Misaligned incentives don’t always result in bad care. Today I work with a wonderful group of physicians. Movement disorder neurologists are, in my experience, some of the most patient-focused physicians I’ve ever encountered. There is a real debate about the value of services that generate tremendous profits for the hospitals that employ many of these doctors, and even some of those physicians who might be under the most pressure to deliver these services seem to be unafraid to express doubt in their value.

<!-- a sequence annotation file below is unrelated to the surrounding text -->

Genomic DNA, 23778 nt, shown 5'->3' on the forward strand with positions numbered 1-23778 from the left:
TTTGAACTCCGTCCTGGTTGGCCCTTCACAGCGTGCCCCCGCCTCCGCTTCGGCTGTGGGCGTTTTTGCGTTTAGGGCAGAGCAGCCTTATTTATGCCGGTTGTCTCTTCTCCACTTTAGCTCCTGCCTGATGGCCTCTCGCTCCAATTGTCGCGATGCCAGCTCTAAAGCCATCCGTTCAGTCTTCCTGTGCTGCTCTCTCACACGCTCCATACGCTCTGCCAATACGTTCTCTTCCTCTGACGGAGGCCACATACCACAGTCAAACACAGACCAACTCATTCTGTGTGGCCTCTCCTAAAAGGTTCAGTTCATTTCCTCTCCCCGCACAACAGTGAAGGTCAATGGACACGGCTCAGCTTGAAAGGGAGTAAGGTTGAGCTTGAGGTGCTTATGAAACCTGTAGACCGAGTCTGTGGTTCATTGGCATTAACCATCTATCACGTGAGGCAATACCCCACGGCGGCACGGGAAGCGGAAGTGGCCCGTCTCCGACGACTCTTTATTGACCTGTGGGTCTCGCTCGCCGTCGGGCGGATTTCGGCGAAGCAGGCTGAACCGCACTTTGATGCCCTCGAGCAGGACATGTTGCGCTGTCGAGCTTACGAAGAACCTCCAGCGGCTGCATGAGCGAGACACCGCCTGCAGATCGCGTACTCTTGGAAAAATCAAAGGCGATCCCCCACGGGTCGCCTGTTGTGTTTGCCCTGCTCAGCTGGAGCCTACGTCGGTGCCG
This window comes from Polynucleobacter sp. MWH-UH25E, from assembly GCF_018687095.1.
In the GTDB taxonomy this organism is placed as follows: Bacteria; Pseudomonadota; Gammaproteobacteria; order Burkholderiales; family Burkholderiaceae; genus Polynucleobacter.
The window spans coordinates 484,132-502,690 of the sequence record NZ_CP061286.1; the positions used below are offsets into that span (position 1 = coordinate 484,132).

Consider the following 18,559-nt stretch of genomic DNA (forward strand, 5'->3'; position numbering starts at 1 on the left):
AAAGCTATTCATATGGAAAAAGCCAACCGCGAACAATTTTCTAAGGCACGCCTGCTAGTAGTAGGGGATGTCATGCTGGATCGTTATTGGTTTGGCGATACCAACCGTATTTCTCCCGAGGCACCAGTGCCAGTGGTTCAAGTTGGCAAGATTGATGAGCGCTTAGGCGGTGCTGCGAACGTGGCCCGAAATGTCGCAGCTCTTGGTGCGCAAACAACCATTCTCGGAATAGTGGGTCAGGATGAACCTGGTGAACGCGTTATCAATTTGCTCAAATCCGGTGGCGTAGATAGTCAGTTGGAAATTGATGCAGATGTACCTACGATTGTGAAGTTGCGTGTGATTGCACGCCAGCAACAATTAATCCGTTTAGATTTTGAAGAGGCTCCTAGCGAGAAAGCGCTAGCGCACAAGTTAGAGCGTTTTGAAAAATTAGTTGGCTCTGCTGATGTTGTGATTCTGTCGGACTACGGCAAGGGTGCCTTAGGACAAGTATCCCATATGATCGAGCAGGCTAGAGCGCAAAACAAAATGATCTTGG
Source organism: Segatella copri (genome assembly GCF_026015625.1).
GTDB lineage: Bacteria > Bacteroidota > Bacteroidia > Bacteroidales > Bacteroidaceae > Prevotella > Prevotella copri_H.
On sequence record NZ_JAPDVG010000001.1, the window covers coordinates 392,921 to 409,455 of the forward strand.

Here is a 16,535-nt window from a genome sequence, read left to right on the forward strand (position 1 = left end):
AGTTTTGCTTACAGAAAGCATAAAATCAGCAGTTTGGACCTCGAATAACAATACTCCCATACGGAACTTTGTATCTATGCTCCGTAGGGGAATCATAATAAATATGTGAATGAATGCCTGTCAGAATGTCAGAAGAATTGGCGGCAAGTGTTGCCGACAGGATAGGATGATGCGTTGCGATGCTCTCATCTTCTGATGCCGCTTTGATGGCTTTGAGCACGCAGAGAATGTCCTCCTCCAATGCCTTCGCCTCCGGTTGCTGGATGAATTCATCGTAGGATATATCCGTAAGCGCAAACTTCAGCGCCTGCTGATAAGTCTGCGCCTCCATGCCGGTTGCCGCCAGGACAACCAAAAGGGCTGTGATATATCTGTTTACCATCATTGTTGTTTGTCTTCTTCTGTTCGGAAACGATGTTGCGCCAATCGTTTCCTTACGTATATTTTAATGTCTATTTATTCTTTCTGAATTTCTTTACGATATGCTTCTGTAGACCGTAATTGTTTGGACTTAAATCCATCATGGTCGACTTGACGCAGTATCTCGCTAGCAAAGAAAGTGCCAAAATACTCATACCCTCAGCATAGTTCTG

Having said this, I also know that there are physicians who do go the other way. Drug, device, and test companies work hard to develop great products and sell them. Banks finance capital purchases at hospitals and clinics. Confirmation bias can be an insidious thing. If a salesman has extolled the virtues of a drug, scan, or procedure, and, convinced, a physician invests in it, how likely is he or she to tell that patient who might benefit from it to wait and see? Even more insidious, often the “salesman” is a respected colleague who developed it. This is the least of the problem, as this scenario assumes an honorable physician: I’ve personally spoken to doctors who unabashedly explain that they make more money from their patients who maintain a moderate level of illness.